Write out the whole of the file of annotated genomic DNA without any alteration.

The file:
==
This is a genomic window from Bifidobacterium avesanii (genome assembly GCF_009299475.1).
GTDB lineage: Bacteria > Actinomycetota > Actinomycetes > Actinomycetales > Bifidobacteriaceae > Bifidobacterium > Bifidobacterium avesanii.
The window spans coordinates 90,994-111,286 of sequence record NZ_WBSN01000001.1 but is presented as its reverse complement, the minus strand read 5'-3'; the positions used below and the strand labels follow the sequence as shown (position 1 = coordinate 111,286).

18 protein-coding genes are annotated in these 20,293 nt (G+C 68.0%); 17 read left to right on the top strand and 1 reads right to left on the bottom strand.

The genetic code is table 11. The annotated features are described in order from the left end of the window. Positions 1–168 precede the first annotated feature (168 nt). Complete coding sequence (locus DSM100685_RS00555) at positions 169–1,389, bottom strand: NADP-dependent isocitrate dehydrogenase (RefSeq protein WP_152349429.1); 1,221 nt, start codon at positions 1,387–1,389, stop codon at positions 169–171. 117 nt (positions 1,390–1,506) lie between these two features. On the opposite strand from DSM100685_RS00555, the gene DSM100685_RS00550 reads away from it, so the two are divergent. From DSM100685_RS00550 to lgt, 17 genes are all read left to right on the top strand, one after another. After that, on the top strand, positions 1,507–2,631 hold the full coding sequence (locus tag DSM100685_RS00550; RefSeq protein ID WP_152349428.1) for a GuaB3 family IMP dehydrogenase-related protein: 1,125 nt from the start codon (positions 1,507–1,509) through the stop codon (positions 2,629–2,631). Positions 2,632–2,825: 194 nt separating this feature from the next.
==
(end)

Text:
This is a genomic window from Bifidobacterium avesanii (genome assembly GCF_009299475.1).
GTDB lineage: Bacteria > Actinomycetota > Actinomycetes > Actinomycetales > Bifidobacteriaceae > Bifidobacterium > Bifidobacterium avesanii.
The window spans coordinates 90,994-111,286 of sequence record NZ_WBSN01000001.1 but is presented as its reverse complement, the minus strand read 5'-3'; the positions used below and the strand labels follow the sequence as shown (position 1 = coordinate 111,286).

18 protein-coding genes are annotated in these 20,293 nt (G+C 68.0%); 17 read left to right on the top strand and 1 reads right to left on the bottom strand.

The genetic code is table 11. The annotated features are described in order from the left end of the window. Positions 1–168 precede the first annotated feature (168 nt). Complete coding sequence (locus DSM100685_RS00555) at positions 169–1,389, bottom strand: NADP-dependent isocitrate dehydrogenase (RefSeq protein WP_152349429.1); 1,221 nt, start codon at positions 1,387–1,389, stop codon at positions 169–171. 117 nt (positions 1,390–1,506) lie between these two features. On the opposite strand from DSM100685_RS00555, the gene DSM100685_RS00550 reads away from it, so the two are divergent. From DSM100685_RS00550 to lgt, 17 genes are all read left to right on the top strand, one after another. After that, on the top strand, positions 1,507–2,631 hold the full coding sequence (locus tag DSM100685_RS00550; RefSeq protein ID WP_152349428.1) for a GuaB3 family IMP dehydrogenase-related protein: 1,125 nt from the start codon (positions 1,507–1,509) through the stop codon (positions 2,629–2,631). Positions 2,632–2,825: 194 nt separating this feature from the next.